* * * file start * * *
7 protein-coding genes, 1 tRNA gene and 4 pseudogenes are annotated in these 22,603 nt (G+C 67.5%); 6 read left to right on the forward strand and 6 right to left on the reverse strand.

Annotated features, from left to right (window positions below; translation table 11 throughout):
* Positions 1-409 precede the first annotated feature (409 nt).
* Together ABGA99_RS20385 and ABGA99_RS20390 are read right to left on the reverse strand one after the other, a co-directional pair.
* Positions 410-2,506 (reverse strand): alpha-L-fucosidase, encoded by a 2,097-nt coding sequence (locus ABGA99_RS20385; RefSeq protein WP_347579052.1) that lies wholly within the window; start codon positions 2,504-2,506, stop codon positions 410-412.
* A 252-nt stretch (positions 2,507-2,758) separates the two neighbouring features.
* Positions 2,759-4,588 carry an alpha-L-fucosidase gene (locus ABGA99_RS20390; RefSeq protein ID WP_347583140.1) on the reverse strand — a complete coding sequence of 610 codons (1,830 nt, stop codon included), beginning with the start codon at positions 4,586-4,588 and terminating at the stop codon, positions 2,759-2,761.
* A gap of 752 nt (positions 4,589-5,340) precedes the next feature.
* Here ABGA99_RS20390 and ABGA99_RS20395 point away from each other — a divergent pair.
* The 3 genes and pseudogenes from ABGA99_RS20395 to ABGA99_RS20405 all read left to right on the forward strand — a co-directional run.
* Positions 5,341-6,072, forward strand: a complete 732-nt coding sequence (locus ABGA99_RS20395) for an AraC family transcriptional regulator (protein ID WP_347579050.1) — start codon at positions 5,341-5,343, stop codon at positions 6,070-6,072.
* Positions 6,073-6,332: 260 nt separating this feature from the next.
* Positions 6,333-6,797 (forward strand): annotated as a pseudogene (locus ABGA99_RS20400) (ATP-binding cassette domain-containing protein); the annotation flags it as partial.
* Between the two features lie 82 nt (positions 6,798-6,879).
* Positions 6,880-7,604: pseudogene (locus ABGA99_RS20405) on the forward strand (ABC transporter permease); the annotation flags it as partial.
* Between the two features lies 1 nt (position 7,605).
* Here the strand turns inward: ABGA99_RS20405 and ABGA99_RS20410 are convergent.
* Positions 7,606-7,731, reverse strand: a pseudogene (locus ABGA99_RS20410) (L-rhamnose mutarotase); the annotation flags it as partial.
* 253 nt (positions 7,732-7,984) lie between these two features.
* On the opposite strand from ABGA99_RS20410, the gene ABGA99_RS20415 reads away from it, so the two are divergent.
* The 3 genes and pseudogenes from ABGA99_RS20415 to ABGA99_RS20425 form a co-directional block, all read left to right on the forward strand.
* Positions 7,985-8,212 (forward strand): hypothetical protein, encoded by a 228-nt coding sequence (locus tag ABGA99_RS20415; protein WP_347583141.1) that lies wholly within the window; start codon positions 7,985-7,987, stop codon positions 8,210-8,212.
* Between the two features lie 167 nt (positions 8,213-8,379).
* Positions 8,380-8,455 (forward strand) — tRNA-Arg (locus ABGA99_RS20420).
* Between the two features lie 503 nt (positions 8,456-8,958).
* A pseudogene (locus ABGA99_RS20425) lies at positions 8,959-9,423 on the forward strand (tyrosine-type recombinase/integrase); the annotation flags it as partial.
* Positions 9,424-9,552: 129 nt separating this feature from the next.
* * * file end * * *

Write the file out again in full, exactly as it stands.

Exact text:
7 protein-coding genes, 1 tRNA gene and 4 pseudogenes are annotated in these 22,603 nt (G+C 67.5%); 6 read left to right on the forward strand and 6 right to left on the reverse strand.

Annotated features, from left to right (window positions below; translation table 11 throughout):
* Positions 1-409 precede the first annotated feature (409 nt).
* Together ABGA99_RS20385 and ABGA99_RS20390 are read right to left on the reverse strand one after the other, a co-directional pair.
* Positions 410-2,506 (reverse strand): alpha-L-fucosidase, encoded by a 2,097-nt coding sequence (locus ABGA99_RS20385; RefSeq protein WP_347579052.1) that lies wholly within the window; start codon positions 2,504-2,506, stop codon positions 410-412.
* A 252-nt stretch (positions 2,507-2,758) separates the two neighbouring features.
* Positions 2,759-4,588 carry an alpha-L-fucosidase gene (locus ABGA99_RS20390; RefSeq protein ID WP_347583140.1) on the reverse strand — a complete coding sequence of 610 codons (1,830 nt, stop codon included), beginning with the start codon at positions 4,586-4,588 and terminating at the stop codon, positions 2,759-2,761.
* A gap of 752 nt (positions 4,589-5,340) precedes the next feature.
* Here ABGA99_RS20390 and ABGA99_RS20395 point away from each other — a divergent pair.
* The 3 genes and pseudogenes from ABGA99_RS20395 to ABGA99_RS20405 all read left to right on the forward strand — a co-directional run.
* Positions 5,341-6,072, forward strand: a complete 732-nt coding sequence (locus ABGA99_RS20395) for an AraC family transcriptional regulator (protein ID WP_347579050.1) — start codon at positions 5,341-5,343, stop codon at positions 6,070-6,072.
* Positions 6,073-6,332: 260 nt separating this feature from the next.
* Positions 6,333-6,797 (forward strand): annotated as a pseudogene (locus ABGA99_RS20400) (ATP-binding cassette domain-containing protein); the annotation flags it as partial.
* Between the two features lie 82 nt (positions 6,798-6,879).
* Positions 6,880-7,604: pseudogene (locus ABGA99_RS20405) on the forward strand (ABC transporter permease); the annotation flags it as partial.
* Between the two features lies 1 nt (position 7,605).
* Here the strand turns inward: ABGA99_RS20405 and ABGA99_RS20410 are convergent.
* Positions 7,606-7,731, reverse strand: a pseudogene (locus ABGA99_RS20410) (L-rhamnose mutarotase); the annotation flags it as partial.
* 253 nt (positions 7,732-7,984) lie between these two features.
* On the opposite strand from ABGA99_RS20410, the gene ABGA99_RS20415 reads away from it, so the two are divergent.
* The 3 genes and pseudogenes from ABGA99_RS20415 to ABGA99_RS20425 form a co-directional block, all read left to right on the forward strand.
* Positions 7,985-8,212 (forward strand): hypothetical protein, encoded by a 228-nt coding sequence (locus tag ABGA99_RS20415; protein WP_347583141.1) that lies wholly within the window; start codon positions 7,985-7,987, stop codon positions 8,210-8,212.
* Between the two features lie 167 nt (positions 8,213-8,379).
* Positions 8,380-8,455 (forward strand) — tRNA-Arg (locus ABGA99_RS20420).
* Between the two features lie 503 nt (positions 8,456-8,958).
* A pseudogene (locus ABGA99_RS20425) lies at positions 8,959-9,423 on the forward strand (tyrosine-type recombinase/integrase); the annotation flags it as partial.
* Positions 9,424-9,552: 129 nt separating this feature from the next.